During the summer of 2012, B-SAFE served 625 young people ages five to seventeen (100 black and brown boys between ages 9-14 from Mattapan, Dorchester, and Roxbury). The work of the Achievement Gap Office confirms that critical to closing the gap is working in partnership with the community to support youth resilience against the overwhelming obstacles challenging healthy and positive youth development. Our collaboration represents a comprehensive effort to provide the high quality program and intervention experience that will matter.
The Boys Empowerment Group approach is theoretically framed around the concept of identity formation in adolescence that is affected by the understanding of one's self as a member of society within a cultural, ethnic, political, religious, and community setting – each associated with potential challenges and protective factors. Social interactions and processes within the empowerment group setting will positively impact youths’ struggles with interpersonal relationships, peer affiliations, and sense of belonging in the community and school. The Collaborate Boston prize will allow the partners to advance the pilot with the introduction of a leaders guide funded by the Borghesani Foundation during the 2012 summer. The curriculum will help strengthen the empowerment groups in targeted settings providing a means to move towards a broader and deeper implementation in Boston out-of-school time programs in 2014. The Collaborate Boston prize will enable a critical opportunity for positive relationship building, group identity formation, and healthy behavior growing for black and brown boys from the target neighborhoods often cut off from significant experiences that are essential for a healthy life trajectory. The prize will also enable the sharing and dissemination of the boys’ experiences through documentation and public presentation such as poetry slams, videos, and photo-essays.
The National Institute on Out-of-School Time (NIOST) has been working with the L.I.V.E. Brothers group at the Dearborn Middle School since 2005. Preliminary research and a pilot evaluation funded by the Borghesani Foundation has produced two research briefs for the field widely disseminated through the publication School-Age Notes and a workshop presentation at the National Afterschool Association Conference in 2010 focused on the development of empowerment groups for boys of color in out-of-school time programs. Conference attendees noted the significant need for guidance on curriculum and leadership. This summer the Borghesani Foundation funded the development of a written curriculum to guide adoption and dissemination of the L.I.V.E. model. NIOST has partnered with Friends of St. Stephen’s Youth Programs for two years as part of their program quality improvement and summer learning initiative. We despaired with B-SAFE through the tragic loss of one of their lead counselor teens, a Madison Park High School graduate and 13 year participant in B-SAFE, this September to gun violence in Dorchester. Such a loss has emphasized the need for this initiative, and we are fervently devoted and strategically positioned to advance this important work forward with the support of Collaborate Boston.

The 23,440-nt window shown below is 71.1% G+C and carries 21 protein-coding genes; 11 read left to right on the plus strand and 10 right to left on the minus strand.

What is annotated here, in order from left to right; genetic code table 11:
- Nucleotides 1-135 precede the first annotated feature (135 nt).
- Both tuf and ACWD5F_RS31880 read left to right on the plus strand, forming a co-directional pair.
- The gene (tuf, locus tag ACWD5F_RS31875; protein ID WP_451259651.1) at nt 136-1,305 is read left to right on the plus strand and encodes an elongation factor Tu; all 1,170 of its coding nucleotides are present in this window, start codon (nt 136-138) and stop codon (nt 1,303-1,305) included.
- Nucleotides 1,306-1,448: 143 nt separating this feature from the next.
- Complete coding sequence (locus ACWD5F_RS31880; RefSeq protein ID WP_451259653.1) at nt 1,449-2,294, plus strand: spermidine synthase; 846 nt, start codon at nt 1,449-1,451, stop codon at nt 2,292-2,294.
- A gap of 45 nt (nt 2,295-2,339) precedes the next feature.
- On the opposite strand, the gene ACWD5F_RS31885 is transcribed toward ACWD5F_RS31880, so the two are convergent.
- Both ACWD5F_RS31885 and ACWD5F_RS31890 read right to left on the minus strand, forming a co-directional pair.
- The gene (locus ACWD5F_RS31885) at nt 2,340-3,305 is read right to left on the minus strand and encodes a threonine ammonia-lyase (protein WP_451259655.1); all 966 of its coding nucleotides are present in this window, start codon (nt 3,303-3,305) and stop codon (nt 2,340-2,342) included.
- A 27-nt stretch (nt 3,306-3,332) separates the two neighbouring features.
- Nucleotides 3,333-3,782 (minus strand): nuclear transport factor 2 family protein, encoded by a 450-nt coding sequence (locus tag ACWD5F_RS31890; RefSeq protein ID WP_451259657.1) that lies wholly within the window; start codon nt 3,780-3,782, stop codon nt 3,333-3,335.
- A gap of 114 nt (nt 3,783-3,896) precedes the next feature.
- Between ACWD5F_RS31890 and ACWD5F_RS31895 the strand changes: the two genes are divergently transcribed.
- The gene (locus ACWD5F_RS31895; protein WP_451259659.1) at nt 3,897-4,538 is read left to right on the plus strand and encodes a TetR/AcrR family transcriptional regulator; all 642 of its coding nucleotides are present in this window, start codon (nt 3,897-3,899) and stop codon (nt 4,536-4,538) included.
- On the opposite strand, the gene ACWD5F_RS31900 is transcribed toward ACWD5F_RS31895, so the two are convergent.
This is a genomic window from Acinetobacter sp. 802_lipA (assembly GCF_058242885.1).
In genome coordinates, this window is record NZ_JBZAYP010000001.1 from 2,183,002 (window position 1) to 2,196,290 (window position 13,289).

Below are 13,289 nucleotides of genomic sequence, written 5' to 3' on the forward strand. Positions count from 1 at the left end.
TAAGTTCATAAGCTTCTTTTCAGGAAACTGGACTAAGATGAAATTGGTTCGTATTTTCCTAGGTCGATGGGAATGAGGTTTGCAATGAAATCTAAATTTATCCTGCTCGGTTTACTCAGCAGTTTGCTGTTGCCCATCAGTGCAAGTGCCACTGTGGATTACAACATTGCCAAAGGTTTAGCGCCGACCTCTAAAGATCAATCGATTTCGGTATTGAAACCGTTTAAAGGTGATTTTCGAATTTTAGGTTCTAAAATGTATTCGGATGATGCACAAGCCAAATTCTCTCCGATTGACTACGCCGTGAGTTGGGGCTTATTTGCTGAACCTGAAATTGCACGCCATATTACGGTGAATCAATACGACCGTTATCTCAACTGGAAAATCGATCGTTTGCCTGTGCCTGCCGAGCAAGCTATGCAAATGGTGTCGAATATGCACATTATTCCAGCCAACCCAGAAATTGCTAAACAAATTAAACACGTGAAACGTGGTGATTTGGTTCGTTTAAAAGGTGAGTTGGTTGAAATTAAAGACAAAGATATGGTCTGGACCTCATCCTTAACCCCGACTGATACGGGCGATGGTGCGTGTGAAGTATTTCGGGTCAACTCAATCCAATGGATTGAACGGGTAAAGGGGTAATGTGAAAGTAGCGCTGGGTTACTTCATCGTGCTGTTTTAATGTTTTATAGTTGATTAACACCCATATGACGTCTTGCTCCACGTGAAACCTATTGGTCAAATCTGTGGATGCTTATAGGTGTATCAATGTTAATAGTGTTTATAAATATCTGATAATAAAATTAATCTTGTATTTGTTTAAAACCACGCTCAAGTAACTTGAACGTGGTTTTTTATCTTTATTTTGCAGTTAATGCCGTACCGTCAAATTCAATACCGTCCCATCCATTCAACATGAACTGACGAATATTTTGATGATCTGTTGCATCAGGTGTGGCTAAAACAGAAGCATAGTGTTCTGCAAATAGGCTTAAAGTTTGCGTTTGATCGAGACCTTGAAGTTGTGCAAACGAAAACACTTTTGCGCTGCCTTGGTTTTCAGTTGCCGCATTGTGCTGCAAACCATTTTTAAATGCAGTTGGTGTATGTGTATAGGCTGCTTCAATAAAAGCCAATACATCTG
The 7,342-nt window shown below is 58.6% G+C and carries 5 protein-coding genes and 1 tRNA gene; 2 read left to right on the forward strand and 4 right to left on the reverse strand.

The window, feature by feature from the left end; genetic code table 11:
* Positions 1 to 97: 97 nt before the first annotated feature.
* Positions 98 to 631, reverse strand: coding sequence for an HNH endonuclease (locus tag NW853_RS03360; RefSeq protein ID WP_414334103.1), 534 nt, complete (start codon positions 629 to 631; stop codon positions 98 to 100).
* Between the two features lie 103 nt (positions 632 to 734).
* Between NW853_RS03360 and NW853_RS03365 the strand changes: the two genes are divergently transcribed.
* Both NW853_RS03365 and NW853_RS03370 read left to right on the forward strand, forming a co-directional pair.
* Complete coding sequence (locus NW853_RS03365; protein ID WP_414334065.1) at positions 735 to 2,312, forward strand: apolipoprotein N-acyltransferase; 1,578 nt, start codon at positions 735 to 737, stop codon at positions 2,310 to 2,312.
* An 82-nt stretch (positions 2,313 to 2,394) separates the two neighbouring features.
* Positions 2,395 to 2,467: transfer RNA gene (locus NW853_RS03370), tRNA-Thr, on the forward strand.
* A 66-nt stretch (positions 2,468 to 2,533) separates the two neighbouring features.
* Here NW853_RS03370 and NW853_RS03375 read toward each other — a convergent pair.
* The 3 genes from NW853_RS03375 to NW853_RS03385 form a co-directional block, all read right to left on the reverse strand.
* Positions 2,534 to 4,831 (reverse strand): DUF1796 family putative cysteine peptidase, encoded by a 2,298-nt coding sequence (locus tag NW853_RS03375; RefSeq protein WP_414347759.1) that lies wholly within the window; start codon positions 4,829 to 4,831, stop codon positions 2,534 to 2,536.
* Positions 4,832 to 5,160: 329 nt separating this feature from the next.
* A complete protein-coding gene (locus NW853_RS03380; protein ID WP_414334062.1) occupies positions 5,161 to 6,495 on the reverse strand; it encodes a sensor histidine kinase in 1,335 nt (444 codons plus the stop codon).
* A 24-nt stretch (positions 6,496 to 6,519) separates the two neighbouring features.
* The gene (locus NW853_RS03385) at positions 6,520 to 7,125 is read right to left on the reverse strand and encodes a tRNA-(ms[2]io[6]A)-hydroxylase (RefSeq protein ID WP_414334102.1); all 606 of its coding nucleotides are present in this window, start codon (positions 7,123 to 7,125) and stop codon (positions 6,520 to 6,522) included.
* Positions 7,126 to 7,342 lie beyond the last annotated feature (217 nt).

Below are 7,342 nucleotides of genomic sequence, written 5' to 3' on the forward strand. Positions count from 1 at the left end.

Georgia Hall, PhD, is a Senior Research Scientist at the National Institute on Out-of-School Time (NIOST) at the Wellesley Centers for Women at Wellesley College and specializes in research and evaluation on youth development programs, settings, and learning experiences. For the last two summers, Hall has served as the Principal Investigator on NIOST’s evaluation of the Boston Summer Learning Project in the Boston Public Schools. Hall and her colleague on this project, Linda Charmaraman, PhD, served as researchers for the Out-of-Harms Way initiative at the Dearborn Middle School from 2005-2008. Additionally, Hall is Principal Investigator for the Partnership Measurement Pilot, hosted by Boston After School & Beyond at the Orchard Gardens, Dever-McCormack, and Dearborn Middle Schools. Hall in her position at NIOST will bring the collaborators together and manage the implementation of the project, the process evaluation, and dissemination.
Tim Crellin, has been the Vicar of St. Stephen’s Episcopal Church since 1999, and launched the youth programs in June of 2000. In addition to his church responsibilities, he is Executive Director and Chaplain to St. Stephen’s Youth Programs, a member of the church’s Executive Committee, and a member of the SSYP Advisory Board. After graduating from Brown University, Tim worked in the South End for two years, running an after school program which mentored and counseled teens. He received his Master of Divinity from Harvard in June, 1996, and was ordained to the Episcopal priesthood in April, 1997.